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Smarter bots: PwC’s 2019 financial services intelligent automation survey


Leading financial services firms are turning to intelligent automation (IA) to solve some long-standing problems. But unlike predecessors like robotic process automation (RPA), IA isn’t a single tool. Rather, it describes a collection of automation tools that can solve more sophisticated problems. In fact, financial institutions already use many of these tools independently. Despite challenges, there are practical ways to get started. The payoff—true, end-to-end automation—could be significant.

From RPA to IA

In many ways, RPA has now stopped being exotic. All kinds of financial services firms have now made serious commitments to implementing the technology, and early adopters have started to see quantifiable benefits in their programs. But RPA is, by its design, fundamentally restricted in its capabilities, and firms will need more intelligent tools to achieve their end-to-end automation vision.

Intelligent automation: moving forward

Leading firms have been trying several approaches to develop and implement IA technology. Some are building new development models to drive down the cost to “define and deliver” (citizen-led automation). We see some firms turning to technology to find areas that are best suited for IA (process intelligence). And some have been adopting software to deploy, manage, and maintain automation technology at scale (automation service management). Leaders are also cutting through red tape to allow IA tech to succeed.

Some barriers to IA adoption

Even the automation leaders have struggled a bit to get support for their advanced initiatives, while managing expectations of automation against the actual results. It doesn’t help that the road to RPA implementation has been longer than software manufacturers initially led their customers to expect. Scale, and internal processes, has been a big issue for almost everyone. Some firms struggle to make good, fast decisions about which technologies to use and what the potential payoff might look like. And some find that bots themselves need more maintenance than originally expected. This isn’t unusual, but without expertise in emerging technology, it can be difficult to create a sustainable support model.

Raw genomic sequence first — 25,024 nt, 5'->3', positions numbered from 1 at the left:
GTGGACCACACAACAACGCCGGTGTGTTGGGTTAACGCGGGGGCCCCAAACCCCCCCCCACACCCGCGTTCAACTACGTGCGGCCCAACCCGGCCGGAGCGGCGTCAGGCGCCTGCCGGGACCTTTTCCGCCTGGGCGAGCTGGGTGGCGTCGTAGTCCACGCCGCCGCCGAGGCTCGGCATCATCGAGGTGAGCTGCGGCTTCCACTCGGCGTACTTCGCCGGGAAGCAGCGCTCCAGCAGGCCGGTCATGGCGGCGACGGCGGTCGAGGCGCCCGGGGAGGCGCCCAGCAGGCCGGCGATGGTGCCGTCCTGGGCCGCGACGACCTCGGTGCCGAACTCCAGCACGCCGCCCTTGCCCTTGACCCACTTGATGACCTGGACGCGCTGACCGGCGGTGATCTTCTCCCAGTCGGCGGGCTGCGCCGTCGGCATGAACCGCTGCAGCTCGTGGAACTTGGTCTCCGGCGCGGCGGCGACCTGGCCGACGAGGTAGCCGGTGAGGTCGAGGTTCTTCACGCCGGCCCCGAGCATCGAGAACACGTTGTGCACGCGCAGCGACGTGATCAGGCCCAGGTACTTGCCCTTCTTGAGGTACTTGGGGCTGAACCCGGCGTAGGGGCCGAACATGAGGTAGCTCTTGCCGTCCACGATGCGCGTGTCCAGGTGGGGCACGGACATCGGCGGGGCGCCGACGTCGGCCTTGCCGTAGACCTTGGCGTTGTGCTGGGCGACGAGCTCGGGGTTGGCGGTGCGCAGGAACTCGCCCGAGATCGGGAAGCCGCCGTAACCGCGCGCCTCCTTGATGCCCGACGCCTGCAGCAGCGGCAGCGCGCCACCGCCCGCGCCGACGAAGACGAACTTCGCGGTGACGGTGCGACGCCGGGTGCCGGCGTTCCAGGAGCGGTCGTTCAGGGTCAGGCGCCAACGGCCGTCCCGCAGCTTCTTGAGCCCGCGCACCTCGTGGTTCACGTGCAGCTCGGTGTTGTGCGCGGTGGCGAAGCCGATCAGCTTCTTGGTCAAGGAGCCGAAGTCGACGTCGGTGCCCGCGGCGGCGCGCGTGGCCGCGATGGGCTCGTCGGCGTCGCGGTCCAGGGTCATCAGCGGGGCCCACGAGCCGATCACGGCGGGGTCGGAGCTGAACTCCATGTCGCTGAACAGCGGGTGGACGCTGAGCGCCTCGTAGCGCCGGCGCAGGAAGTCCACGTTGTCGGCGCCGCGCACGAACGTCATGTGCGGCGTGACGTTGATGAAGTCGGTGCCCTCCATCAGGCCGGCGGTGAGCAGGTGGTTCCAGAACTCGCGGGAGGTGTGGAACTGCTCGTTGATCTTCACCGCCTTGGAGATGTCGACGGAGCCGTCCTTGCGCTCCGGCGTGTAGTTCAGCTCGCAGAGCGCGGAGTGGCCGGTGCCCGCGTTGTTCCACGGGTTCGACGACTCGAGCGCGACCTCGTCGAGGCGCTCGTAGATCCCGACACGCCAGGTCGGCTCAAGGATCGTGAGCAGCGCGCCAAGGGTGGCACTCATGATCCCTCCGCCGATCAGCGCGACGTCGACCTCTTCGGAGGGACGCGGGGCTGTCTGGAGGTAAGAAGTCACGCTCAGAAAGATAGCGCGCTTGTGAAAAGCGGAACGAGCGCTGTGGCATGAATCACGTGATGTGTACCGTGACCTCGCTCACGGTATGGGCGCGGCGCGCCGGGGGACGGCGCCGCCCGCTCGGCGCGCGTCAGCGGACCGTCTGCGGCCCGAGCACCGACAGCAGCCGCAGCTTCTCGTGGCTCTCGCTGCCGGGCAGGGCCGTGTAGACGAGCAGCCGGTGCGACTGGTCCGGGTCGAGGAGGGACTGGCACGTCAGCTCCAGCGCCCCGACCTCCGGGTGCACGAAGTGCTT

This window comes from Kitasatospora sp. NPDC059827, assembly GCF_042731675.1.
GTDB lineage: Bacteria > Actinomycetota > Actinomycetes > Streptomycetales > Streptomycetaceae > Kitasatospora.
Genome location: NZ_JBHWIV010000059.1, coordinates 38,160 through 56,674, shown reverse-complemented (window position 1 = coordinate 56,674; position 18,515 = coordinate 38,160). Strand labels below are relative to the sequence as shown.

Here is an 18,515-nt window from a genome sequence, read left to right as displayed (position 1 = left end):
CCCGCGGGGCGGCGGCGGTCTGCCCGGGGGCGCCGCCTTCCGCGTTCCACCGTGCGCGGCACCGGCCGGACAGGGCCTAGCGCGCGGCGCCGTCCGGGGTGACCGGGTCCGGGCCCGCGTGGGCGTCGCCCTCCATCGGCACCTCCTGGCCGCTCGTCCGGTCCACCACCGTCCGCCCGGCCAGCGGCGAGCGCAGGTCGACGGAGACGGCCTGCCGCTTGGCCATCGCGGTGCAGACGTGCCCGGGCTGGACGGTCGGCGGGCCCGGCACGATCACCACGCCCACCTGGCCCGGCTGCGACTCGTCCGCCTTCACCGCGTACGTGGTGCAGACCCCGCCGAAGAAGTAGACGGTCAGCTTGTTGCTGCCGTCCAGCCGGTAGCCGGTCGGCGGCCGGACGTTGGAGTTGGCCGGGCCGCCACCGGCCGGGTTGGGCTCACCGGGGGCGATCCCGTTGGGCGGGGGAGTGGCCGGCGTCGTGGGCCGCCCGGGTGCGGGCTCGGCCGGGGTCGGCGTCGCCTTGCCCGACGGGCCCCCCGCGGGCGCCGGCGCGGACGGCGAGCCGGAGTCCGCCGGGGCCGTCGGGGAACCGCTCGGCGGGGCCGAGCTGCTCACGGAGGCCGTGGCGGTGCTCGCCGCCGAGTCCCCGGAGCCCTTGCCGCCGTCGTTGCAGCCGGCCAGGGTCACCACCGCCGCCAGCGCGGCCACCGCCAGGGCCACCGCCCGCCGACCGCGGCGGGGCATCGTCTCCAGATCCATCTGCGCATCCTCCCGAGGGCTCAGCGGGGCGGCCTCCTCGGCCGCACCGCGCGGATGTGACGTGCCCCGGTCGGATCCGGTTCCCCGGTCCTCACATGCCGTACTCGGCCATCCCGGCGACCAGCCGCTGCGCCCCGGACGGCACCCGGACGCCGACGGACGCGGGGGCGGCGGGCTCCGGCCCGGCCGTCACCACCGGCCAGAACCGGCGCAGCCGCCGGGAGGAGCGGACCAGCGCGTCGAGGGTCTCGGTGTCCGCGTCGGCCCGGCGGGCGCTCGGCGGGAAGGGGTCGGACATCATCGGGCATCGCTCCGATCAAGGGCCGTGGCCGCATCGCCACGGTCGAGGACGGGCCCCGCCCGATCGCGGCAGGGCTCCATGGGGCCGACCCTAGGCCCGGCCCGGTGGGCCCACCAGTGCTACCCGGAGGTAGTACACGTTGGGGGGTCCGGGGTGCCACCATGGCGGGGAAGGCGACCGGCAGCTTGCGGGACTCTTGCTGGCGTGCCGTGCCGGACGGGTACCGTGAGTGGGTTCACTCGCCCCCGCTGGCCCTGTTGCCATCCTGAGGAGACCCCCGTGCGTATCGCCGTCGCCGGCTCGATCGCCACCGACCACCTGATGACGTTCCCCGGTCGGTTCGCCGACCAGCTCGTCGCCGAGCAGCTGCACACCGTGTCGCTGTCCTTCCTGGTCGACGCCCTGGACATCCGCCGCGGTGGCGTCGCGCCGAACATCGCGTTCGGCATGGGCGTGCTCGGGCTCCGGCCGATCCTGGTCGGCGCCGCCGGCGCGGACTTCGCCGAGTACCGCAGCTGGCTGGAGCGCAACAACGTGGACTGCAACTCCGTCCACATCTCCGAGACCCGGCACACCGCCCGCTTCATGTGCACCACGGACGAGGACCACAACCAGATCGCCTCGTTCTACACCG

Some practical next steps

One good way for many firms is to start branching out: look into intelligent data extraction (IDE) technologies. Put simply, IDE uses technologies such as optical character recognition to turn data into more useful forms to automate a broader range of activity. Other practical steps: developing a clear digital strategy, beginning a citizen-led automation program to add to your firm’s automation knowledge base, and incorporating risk and controls from the start rather than remediating later.

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How PwC can help

Our teams in asset and wealth management, banking and capital markets, and insurance are helping our clients tackle the biggest issues facing the financial services industry. With professionals across tax, assurance, and advisory practices, we can help you find ways to thrive even in a period of uncertainty. Whether you're preparing for regulatory changes, putting FinTech/InsurTech to work, or rethinking your human capital strategy, we work together with you to deliver value to your business.

For more information on how PwC can help, reach out to one of our leaders below or explore our digital services.

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Kevin Kroen

Partner, Intelligent Automation Leader, PwC US

Min Lee

Director, FS Advisory, PwC US

Satpreet Grewal

Director, FS Advisory, PwC US

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